I centred my work on the role of cells NK in protection against the infection by the HIV-1 in particular by the study of the activity of NK cells and the secretion of cytokines. Our studies in exposed to the HIV but not infected individuals (EUs) showed no difference of percentages or absolute values of circulating NK cells was observed in EUs compared to non-exposed seronegative donors. The lytic activities of NK cells against the targets K-562 and Daudi were higher in EUs than at the controls. The proportions of NK cells producing cytokines/chimiokines were also much higher in EUs than in the controls and including in absence of any in vitro activation what suggests that NK cells from EUs were already activated in vivo. These results led us to us interested in the repertory of NK cells and the expression of the ligands of the NK cell receptor in EUs compared to Vietnamese blood donors. Our data indicate an increase in the proportion of NK cells expressing activating NK cell receptors and a reduction in the expression of inhibiting receptors in EUs compared to the controls. I started a projet concerning the role of NK in controlling HIV infection in DC. We used an in vitro model of  NK/DC cross talk after HIV infection. We demonstrated that HIV infection of DC induced changes in the proliferation and NK cell repertoire in particularly an important decrease in CD85j receptor expression. We also identified a subset of NK cell expressing the CD85j receptor are able to inhibit the HIV replication in NK cells by a mechanism of cell to cell contact and none mediated by cytolytic or soluble factors. The interaction of NK cells with HIV infected DC is mediated by an unknown ligand. We are now identified the CD85j ligands (S100A family proteins) which can explain some NK dysfunctions during HIV infection. Also, we started the study of the role of NK during HIV vaccination. Our results showed  1. -  MVA infection of DC leads to widespread cell death, which creates the requirement of uninfected (fresh DC) for phagocytosis and cross presentation of activating ligands from MVA-infected DC to NK cells. 2. - These dendritic cell-stimulated NK cells proliferate during 5 days in culture and distinctly alter their repertoire in response to HIV-recombinant or wild type MVA. The receptors which seem to be particularly divergent between the two MVA conditions are: CD158e, NKG2D, and NKp30.  Additionally, an ‘MVA response’ was observed with all receptors tested when we compared repertoire changes after either MVA condition with uninfected media control (MVA vs DCni). 3 .- As a functional characteristic of the repertoire alterations described before, we observed that activated NK cells from the Recombinant HIV MVA condition were better at controlling HIV replication in dendritic cells in vitro as compared to wildtype MVA- or DCni-stimulated NK.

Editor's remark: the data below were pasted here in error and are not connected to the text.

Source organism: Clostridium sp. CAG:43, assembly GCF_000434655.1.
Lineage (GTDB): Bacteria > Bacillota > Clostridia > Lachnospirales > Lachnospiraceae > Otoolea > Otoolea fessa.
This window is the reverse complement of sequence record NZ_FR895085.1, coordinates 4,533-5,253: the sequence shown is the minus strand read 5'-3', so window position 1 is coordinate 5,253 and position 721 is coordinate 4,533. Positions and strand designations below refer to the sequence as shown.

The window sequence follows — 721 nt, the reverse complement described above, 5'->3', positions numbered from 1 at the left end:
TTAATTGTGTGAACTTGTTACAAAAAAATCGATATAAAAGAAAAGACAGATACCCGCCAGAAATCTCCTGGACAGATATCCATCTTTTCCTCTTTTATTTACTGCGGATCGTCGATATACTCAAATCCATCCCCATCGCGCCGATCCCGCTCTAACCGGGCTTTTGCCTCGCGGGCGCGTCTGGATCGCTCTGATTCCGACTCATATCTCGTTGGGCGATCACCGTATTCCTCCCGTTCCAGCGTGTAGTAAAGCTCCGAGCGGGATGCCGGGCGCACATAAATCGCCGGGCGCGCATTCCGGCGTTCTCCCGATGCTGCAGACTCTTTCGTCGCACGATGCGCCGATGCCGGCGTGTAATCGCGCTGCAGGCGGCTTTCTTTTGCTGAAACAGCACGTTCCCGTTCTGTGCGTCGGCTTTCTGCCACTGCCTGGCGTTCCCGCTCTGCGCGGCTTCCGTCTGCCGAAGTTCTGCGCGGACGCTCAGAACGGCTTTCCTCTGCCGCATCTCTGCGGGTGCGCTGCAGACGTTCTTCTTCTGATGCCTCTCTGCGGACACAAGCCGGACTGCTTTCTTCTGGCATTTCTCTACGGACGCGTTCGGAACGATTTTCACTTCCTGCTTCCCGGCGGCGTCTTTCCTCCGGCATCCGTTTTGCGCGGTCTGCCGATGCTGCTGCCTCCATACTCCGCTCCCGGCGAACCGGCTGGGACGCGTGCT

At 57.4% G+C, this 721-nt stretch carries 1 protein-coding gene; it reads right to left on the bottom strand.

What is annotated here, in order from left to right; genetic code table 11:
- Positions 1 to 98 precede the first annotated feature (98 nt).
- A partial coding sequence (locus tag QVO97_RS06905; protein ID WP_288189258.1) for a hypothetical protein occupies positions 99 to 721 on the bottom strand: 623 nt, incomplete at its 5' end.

My research program is directed now towards 4 principal axes: I – Better characterization of crosstalk between dendritic and NK cells after loading DC with HIV antigens, in particular its role in the induction of VIH specific T cell responses. II – Functional studies of the functions of NK cells after stimulation of NK cell with the CD85j ligand described by us III - the study of the role of decidual NK cells in the protection of the mother to child transmission of the HIV-1 in utero (in collaboration with the group of MENU, E). IV. The study of NK cell “memory” or “priming” in patients infected with HIV and tuberculosis.